2.7. Physical Characterization of Emulsions

2.7.1. Turbiscan Analysis

Physical stability was evaluated using Turbiscan Tower (Formulaction, Toulouse, France). The technology is based on the static multiple light scattering principle. Samples were illuminated by an infrared light source (λ = 880 nm), and two sensors collected the backscattered (BS) and transmitted (T) signals. The stability criteria were based on the Turbiscan Stability Index (TSI) according to a previous work [20]. The TSI is a number calculated at time t by summing up all temporal and spatial variations in a considered zone:
T S I t = 1 N h t i = 1 t m a x   z i = z m i n z m a x B S T t i , z i B S T ( t i 1 , z i )
with: t m a x is the measurement point corresponding to the time t at which the T S I is calculated, z m i n and z m a x are the lower and upper selected height limits, respectively, N h = (Zmax − Zmin)/Δh is the number of height positions in the selected zone of the scan, and BST is the considered signal (BS if T < 0.2%, T otherwise). Therefore, the lowest the TSI is the most stable sample.
Samples were analyzed for the first 24 h and then from day 3 to day 7 in order to verify the stability over time. All samples were stored at room temperature and protected from light. A total of 67 scans were performed during the first 24 h, and 269 were performed from day 3 to day 7; the number of scans were more frequent during the first hours in order to see changes in more detail.

2.7.2. Hydrodynamic Diameter (Dh) and ζ-Potential

Droplet size of the emulsions was measured using laser diffraction in a Mastersizer 2000 (Malvern Instruments, Ltd., Worcestershire, UK) on days 0 and 10 according to Horn et al. [25]. Results were measured based on the surface area moment mean (D(3,2)), as given in Equation (5):
D 3 , 2 = Σ n i d i 3 Σ n i d i 2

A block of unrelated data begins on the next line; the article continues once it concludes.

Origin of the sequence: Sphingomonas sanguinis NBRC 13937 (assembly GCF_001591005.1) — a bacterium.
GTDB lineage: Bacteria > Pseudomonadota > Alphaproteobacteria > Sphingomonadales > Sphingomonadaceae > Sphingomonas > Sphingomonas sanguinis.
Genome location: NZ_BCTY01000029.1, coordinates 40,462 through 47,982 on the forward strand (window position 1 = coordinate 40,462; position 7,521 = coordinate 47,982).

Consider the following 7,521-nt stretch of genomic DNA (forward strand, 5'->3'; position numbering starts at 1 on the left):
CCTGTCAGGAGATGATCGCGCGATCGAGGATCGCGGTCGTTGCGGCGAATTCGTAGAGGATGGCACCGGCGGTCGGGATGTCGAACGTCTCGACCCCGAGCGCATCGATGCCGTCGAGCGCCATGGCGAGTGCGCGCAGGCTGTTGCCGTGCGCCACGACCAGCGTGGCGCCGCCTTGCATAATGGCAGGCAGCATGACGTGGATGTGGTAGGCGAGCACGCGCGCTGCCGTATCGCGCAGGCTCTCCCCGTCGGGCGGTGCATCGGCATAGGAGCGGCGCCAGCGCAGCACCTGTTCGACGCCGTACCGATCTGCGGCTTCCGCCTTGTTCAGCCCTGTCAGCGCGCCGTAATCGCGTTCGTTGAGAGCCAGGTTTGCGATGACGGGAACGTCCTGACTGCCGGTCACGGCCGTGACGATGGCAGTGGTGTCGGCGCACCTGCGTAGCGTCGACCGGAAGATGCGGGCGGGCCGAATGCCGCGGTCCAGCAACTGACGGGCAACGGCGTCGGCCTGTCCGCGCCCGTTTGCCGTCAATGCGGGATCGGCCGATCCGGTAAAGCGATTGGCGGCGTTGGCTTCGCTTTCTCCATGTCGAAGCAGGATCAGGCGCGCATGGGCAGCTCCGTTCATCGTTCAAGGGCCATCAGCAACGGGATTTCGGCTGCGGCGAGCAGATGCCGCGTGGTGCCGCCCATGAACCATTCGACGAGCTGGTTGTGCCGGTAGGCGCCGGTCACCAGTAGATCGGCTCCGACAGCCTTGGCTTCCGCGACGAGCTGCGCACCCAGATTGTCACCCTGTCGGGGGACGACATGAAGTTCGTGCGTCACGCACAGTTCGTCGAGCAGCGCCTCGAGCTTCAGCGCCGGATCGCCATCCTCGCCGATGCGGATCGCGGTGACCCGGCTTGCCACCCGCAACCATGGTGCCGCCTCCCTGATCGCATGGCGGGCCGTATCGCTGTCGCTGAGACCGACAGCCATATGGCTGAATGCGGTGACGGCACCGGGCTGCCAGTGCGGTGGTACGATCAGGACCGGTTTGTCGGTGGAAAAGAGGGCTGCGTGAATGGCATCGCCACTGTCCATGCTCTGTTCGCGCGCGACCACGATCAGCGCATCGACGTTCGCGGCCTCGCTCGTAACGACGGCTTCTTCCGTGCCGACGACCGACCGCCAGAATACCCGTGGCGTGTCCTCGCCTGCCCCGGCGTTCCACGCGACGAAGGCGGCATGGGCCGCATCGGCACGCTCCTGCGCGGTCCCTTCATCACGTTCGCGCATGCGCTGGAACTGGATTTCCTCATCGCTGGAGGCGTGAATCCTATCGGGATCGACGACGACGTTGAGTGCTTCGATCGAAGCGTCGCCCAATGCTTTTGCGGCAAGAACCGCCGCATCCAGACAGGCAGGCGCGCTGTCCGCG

where n corresponds to number of droplets with measured diameter, d is the diameter of the droplet, and i represents the size class of the droplets. Samples were measured in duplicate.
The analysis was performed on the emulsions using Zetasizer Nano ZS (Malvern Instruments, Malvern, Worcestershire, UK) with capillary cells. ζ-Potential was calculated from the electrophoretic mobility ( μ ) using the Henry equation, Equation (6):
ζ   = 3 η μ 2 ϵ f k R h      
where η is the viscosity of the buffer (1.033 × 10−3 Pa s−1), ϵ is the medium dielectric constant (dimensionless), R h is the complex radius (nm) and f ( k R h ) is Henry’s function. A value of 1.5 was adopted for f ( k R h ), referred to as the Smoluchowski approximation, as the analysis was performed in aqueous media.

2.8. Oxidative Stability of Emulsions

2.8.1. Primary Oxidation Products—Peroxide Value (PV)

Primary oxidation products were determined on lipids extracted from the emulsion according to the Bligh and Dyer method with slight changes [26]. Lipids were extracted using 10 g of emulsion and 30.0 mL of methanol and chloroform, 1:1. First, the 30 mL of methanol was added, followed by 15 mL of chloroform, and mixed at 8000 rpm for 10 s with an Ultraturrax (Polytron, PT120E). Another 15mL of chloroform was added and mixed again for more 10 s at 8000 rpm. Finally, 15 mL of water was added and mixed for another 10 s at 8000 rpm. Samples were centrifuged at 2800 at 18 °C for 10 min. The water phase was discarded, and chloroform phase was filtered and weighed, and 9 g was deposited into a previously tared beaker. The beaker with chloroform extract was left overnight in the fume hood and then dried in the oven at 105 °C for 2 h and weighed. PV was subsequently determined on the lipid extracts by colorimetric determination of iron thiocyanate on a spectrophotometer (Shimadzu, UV mini 1240, Kyoto, Japan) at 500 nm [3]. In sum, Bligh and Dyer extracts were weighed and left to evaporate to dryness under N2 flow. An amount of 10 mL of chloroform/methanol 7:3 (v/v) was added to all samples, including 2 blank tubes. Two other tubes with Fe (III) were included as standard samples. An amount of 50 μL of thiocyanate solution was added to all tubes, and then 50 μL of Fe (II) chloride solution was added to all tubes except for the blank ones. All tubes were incubated for 5 min at room temperature in darkness, and finally, the absorbance was measured in the previously mentioned spectrophotometer. Measurements were conducted in duplicate.

2.8.2. Tocopherol Content—HPLC

HPLC (Agilent 1100 Series; Column: Waters Spherisorb 3 μm Silica; 4.6 × 150 mm) was used to analyze tocopherols in all emulsions. Tocopherol analysis was performed according to the AOCS Official Method [27] using lipid extracts (Section 2.8.1), and samples were later evaporated and dissolved in heptane. All the nalyses were performed in duplicate. Tocopherol content was expressed in mg/kg of sample weight. The method analyzes all 4 tocopherol homologues. The quantification is based on the integrated area in the chromatogram.

2.8.3. Secondary Oxidation Products—Dynamic Head Space GC-MS